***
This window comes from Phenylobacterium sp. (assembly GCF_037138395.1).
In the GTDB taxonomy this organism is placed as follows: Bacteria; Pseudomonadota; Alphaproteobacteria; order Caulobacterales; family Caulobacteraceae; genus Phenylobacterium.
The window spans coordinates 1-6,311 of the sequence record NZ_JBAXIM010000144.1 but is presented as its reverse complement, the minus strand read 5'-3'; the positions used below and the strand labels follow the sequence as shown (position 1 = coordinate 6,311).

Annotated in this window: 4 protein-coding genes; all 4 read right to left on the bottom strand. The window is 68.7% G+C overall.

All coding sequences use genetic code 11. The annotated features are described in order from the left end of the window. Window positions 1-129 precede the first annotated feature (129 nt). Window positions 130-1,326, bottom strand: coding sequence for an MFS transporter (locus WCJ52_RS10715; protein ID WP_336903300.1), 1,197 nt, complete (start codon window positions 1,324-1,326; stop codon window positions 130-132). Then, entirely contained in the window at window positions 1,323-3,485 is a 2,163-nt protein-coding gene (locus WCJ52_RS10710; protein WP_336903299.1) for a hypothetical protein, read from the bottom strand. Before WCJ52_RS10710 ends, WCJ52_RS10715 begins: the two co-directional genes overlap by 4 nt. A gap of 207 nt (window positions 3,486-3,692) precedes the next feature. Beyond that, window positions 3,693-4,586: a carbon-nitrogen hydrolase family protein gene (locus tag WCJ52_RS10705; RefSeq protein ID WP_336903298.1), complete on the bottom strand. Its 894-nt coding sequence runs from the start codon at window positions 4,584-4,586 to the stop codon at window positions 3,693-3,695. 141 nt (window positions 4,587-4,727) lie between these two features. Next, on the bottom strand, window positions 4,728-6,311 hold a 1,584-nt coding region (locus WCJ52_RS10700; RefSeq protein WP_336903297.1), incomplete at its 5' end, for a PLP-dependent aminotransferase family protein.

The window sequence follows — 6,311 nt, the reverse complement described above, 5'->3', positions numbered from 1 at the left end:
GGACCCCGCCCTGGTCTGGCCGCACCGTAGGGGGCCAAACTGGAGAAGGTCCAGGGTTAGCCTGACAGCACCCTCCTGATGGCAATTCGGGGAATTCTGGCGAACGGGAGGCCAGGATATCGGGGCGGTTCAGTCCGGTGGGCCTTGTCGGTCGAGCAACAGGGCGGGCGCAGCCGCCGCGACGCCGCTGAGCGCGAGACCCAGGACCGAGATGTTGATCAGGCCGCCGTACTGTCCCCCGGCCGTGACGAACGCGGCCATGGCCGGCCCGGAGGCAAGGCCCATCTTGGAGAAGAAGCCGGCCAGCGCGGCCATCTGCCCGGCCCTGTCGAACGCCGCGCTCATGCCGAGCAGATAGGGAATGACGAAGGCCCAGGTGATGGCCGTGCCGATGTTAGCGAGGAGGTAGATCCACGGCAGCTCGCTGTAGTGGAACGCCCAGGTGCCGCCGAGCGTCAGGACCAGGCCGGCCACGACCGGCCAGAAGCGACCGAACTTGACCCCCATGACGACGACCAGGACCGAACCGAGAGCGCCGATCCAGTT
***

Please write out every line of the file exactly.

This window comes from Phenylobacterium sp. (assembly GCF_037138395.1).
In the GTDB taxonomy this organism is placed as follows: Bacteria; Pseudomonadota; Alphaproteobacteria; order Caulobacterales; family Caulobacteraceae; genus Phenylobacterium.
The window spans coordinates 1-6,311 of the sequence record NZ_JBAXIM010000144.1 but is presented as its reverse complement, the minus strand read 5'-3'; the positions used below and the strand labels follow the sequence as shown (position 1 = coordinate 6,311).

Annotated in this window: 4 protein-coding genes; all 4 read right to left on the bottom strand. The window is 68.7% G+C overall.

All coding sequences use genetic code 11. The annotated features are described in order from the left end of the window. Window positions 1-129 precede the first annotated feature (129 nt). Window positions 130-1,326, bottom strand: coding sequence for an MFS transporter (locus WCJ52_RS10715; protein ID WP_336903300.1), 1,197 nt, complete (start codon window positions 1,324-1,326; stop codon window positions 130-132). Then, entirely contained in the window at window positions 1,323-3,485 is a 2,163-nt protein-coding gene (locus WCJ52_RS10710; protein WP_336903299.1) for a hypothetical protein, read from the bottom strand. Before WCJ52_RS10710 ends, WCJ52_RS10715 begins: the two co-directional genes overlap by 4 nt. A gap of 207 nt (window positions 3,486-3,692) precedes the next feature. Beyond that, window positions 3,693-4,586: a carbon-nitrogen hydrolase family protein gene (locus tag WCJ52_RS10705; RefSeq protein ID WP_336903298.1), complete on the bottom strand. Its 894-nt coding sequence runs from the start codon at window positions 4,584-4,586 to the stop codon at window positions 3,693-3,695. 141 nt (window positions 4,587-4,727) lie between these two features. Next, on the bottom strand, window positions 4,728-6,311 hold a 1,584-nt coding region (locus WCJ52_RS10700; RefSeq protein WP_336903297.1), incomplete at its 5' end, for a PLP-dependent aminotransferase family protein.

The window sequence follows — 6,311 nt, the reverse complement described above, 5'->3', positions numbered from 1 at the left end:
GGACCCCGCCCTGGTCTGGCCGCACCGTAGGGGGCCAAACTGGAGAAGGTCCAGGGTTAGCCTGACAGCACCCTCCTGATGGCAATTCGGGGAATTCTGGCGAACGGGAGGCCAGGATATCGGGGCGGTTCAGTCCGGTGGGCCTTGTCGGTCGAGCAACAGGGCGGGCGCAGCCGCCGCGACGCCGCTGAGCGCGAGACCCAGGACCGAGATGTTGATCAGGCCGCCGTACTGTCCCCCGGCCGTGACGAACGCGGCCATGGCCGGCCCGGAGGCAAGGCCCATCTTGGAGAAGAAGCCGGCCAGCGCGGCCATCTGCCCGGCCCTGTCGAACGCCGCGCTCATGCCGAGCAGATAGGGAATGACGAAGGCCCAGGTGATGGCCGTGCCGATGTTAGCGAGGAGGTAGATCCACGGCAGCTCGCTGTAGTGGAACGCCCAGGTGCCGCCGAGCGTCAGGACCAGGCCGGCCACGACCGGCCAGAAGCGACCGAACTTGACCCCCATGACGACGACCAGGACCGAACCGAGAGCGCCGATCCAGTT